The 8th World Congress on Conservation Agriculture

The 8th World Congress on Conservation Agriculture

The Future of Farming: Profitable and Sustainable Farming with Conservation Agriculture

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Held virtually in June 2021 in Switzerland and attended by 783 participants from farmer associations, international organisations, scientific institutions, private sector, non-governmental and civil society organizations, from more than 108 countries, from the developed and developing world. The main objective of the 8WCCA was to celebrate the Conservation Agriculture Community’s success as the driver of the biggest farming revolution to have occurred in our lifetimes, and to build on this and boost the quality and speed of this transformation globally towards sustainable agriculture in support of the Sustainable Development and the international climate goals.

Naturally grown soil is a limited, scarce, non-renewable resource. It is the base for the production of healthy food and native wood, a buffer element for the global hydrological cycle, filter substrate for clean drinking water, global carbon store, habitat of a huge biodiversity and element of attractive landscapes. At the interface of atmosphere, hydrosphere and lithosphere, the soil fulfills indispensable ecological, economic and social functions. The future of the world’s food security requires soils which are unpolluted, of stable structure and productive, in short – a sustainable soil use. Conservation Agriculture (CA) and its many locally adapted variants offer the best means of using soils for productive farming while enhancing their ability to fulfil their vital societal and planetary functions.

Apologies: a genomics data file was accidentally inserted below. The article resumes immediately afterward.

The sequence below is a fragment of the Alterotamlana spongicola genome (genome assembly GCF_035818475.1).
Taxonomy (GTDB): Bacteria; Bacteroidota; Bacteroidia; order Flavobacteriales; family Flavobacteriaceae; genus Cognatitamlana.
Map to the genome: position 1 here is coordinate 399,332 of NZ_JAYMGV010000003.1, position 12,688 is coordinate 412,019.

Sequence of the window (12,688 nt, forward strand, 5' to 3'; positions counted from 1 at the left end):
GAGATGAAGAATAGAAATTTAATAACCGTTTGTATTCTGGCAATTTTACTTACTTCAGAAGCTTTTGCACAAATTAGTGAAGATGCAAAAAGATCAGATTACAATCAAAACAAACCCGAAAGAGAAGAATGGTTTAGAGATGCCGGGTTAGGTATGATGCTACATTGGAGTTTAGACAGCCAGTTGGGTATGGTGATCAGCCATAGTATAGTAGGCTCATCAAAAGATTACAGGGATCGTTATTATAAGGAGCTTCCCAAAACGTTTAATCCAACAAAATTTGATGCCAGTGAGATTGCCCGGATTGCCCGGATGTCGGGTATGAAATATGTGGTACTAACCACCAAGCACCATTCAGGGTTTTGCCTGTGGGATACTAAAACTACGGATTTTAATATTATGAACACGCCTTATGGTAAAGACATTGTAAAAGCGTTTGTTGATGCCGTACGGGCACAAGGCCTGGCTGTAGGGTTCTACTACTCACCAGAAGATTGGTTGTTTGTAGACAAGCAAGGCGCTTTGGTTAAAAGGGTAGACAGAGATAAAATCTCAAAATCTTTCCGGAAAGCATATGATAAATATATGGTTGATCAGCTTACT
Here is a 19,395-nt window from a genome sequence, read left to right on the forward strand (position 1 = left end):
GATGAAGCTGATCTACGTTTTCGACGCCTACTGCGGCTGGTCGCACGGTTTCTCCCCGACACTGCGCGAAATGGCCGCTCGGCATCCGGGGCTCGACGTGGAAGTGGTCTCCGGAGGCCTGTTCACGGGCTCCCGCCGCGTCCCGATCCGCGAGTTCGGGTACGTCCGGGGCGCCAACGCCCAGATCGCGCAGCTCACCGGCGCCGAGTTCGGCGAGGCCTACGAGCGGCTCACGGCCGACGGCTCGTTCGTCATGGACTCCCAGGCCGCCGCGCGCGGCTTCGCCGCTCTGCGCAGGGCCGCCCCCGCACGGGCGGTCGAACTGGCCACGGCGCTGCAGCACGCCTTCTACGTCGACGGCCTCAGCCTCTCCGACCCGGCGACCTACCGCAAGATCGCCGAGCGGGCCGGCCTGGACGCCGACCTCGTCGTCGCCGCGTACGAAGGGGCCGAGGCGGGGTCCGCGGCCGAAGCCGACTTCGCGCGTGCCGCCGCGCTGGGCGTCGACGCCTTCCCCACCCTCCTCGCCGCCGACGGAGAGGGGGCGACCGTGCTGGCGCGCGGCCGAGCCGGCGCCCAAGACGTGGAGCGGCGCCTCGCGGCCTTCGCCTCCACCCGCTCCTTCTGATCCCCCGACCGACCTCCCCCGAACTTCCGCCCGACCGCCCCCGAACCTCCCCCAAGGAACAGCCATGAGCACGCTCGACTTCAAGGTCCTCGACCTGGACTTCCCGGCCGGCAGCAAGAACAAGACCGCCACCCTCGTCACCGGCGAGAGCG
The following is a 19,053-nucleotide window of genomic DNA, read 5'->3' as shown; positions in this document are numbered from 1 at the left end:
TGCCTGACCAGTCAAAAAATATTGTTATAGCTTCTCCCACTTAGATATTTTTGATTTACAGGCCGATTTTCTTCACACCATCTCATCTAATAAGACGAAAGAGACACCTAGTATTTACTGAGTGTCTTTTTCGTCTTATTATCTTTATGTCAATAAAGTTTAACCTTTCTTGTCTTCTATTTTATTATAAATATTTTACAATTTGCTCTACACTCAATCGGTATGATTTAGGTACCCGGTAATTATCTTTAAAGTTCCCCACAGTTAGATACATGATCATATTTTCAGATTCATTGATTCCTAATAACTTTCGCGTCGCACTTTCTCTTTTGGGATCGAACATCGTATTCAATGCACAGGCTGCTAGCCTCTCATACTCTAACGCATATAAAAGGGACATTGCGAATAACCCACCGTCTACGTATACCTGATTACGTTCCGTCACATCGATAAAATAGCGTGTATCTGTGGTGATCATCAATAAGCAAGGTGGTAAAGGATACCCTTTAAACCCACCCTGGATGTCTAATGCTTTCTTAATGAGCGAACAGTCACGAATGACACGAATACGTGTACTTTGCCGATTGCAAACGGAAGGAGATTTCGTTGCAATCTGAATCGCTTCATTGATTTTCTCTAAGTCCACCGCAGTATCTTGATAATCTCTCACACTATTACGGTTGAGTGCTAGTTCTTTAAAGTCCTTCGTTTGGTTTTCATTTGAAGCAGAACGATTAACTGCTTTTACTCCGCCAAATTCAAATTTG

Accumulated positive experiences and scientific knowledge about Conservation Agriculture (CA) are leading to its rapid adoption world-wide. Farmers now apply CA on over 200 million hectares (15% of the word’s annual cropland area) in over 100 countries across a diverse range of agro-ecological zones and farm sizes, in all continents but particularly in Africa, Asia and Europe. It has enhanced farm production and reduced costs while conserving and enhancing the natural resources of land, water, biodiversity and climate.

In contrast, conventional tillage practices are not ecologically sustainable since they degrade land by destroying soil structure and biodiversity, reduce soil organic matter content, cause soil compaction, increase run-off and erosion and contaminate water bodies with pollutants and sediments, threatening land productivity, environment and human health. In addition, they produce unacceptable levels of greenhouse gas emissions, speeding up climate change. World-wide, they have accelerated degradation of many natural ecosystems, decreased biodiversity and increased risks of desertification. CA avoids many of the negative consequences of conventional tillage agriculture by replicating natural processes through the continuous avoidance of soil tillage, permanent maintenance of a soil mulch cover through which diverse crops are directly seeded or planted and rainfall can enter the soil and be retained, cutting erosion.